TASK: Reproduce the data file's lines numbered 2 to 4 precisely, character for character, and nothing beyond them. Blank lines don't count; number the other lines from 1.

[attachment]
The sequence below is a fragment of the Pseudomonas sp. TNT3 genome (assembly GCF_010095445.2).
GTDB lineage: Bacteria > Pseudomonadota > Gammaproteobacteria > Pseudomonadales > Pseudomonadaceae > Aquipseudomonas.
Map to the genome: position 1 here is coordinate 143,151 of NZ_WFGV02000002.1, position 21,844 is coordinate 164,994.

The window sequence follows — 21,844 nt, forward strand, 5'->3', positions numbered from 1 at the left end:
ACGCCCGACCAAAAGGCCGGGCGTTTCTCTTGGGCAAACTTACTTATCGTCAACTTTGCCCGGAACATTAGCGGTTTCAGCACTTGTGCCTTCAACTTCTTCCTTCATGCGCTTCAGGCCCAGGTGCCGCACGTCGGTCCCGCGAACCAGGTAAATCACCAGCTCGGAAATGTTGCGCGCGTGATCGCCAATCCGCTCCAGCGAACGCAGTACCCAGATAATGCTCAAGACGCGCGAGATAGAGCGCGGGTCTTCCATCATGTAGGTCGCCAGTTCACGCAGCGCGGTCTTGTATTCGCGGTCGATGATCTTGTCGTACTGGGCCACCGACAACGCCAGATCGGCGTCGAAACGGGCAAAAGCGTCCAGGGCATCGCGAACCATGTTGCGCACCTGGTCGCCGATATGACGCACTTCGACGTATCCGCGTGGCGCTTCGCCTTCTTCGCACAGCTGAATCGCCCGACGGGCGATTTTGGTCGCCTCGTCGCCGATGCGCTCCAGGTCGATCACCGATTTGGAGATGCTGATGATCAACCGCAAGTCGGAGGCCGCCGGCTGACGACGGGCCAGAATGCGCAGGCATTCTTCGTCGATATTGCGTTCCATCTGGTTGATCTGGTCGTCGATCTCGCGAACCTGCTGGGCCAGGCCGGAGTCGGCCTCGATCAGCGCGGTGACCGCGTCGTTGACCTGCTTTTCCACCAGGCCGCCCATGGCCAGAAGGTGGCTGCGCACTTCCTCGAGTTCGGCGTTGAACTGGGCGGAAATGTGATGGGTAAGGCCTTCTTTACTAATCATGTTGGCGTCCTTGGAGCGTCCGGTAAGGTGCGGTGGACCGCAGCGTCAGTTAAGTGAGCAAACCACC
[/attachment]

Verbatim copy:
GTDB lineage: Bacteria > Pseudomonadota > Gammaproteobacteria > Pseudomonadales > Pseudomonadaceae > Aquipseudomonas.
Map to the genome: position 1 here is coordinate 143,151 of NZ_WFGV02000002.1, position 21,844 is coordinate 164,994.

The window sequence follows — 21,844 nt, forward strand, 5'->3', positions numbered from 1 at the left end: